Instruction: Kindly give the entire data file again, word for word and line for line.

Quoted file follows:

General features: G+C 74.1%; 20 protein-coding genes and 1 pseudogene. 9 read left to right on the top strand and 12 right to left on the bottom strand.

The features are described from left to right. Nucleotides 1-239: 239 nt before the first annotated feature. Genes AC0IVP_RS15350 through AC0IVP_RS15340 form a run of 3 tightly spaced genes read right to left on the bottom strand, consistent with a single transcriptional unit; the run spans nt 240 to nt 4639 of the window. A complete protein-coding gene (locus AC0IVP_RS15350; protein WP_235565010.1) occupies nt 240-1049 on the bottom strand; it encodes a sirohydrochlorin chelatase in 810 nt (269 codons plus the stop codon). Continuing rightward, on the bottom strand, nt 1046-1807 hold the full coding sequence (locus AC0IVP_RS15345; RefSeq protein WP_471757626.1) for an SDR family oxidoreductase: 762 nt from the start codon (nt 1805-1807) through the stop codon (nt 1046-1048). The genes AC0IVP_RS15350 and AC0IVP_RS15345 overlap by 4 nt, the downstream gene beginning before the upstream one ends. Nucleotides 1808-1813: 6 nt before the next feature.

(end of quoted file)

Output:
General features: G+C 74.1%; 20 protein-coding genes and 1 pseudogene. 9 read left to right on the top strand and 12 right to left on the bottom strand.

The features are described from left to right. Nucleotides 1-239: 239 nt before the first annotated feature. Genes AC0IVP_RS15350 through AC0IVP_RS15340 form a run of 3 tightly spaced genes read right to left on the bottom strand, consistent with a single transcriptional unit; the run spans nt 240 to nt 4639 of the window. A complete protein-coding gene (locus AC0IVP_RS15350; protein WP_235565010.1) occupies nt 240-1049 on the bottom strand; it encodes a sirohydrochlorin chelatase in 810 nt (269 codons plus the stop codon). Continuing rightward, on the bottom strand, nt 1046-1807 hold the full coding sequence (locus AC0IVP_RS15345; RefSeq protein WP_471757626.1) for an SDR family oxidoreductase: 762 nt from the start codon (nt 1805-1807) through the stop codon (nt 1046-1048). The genes AC0IVP_RS15350 and AC0IVP_RS15345 overlap by 4 nt, the downstream gene beginning before the upstream one ends. Nucleotides 1808-1813: 6 nt before the next feature.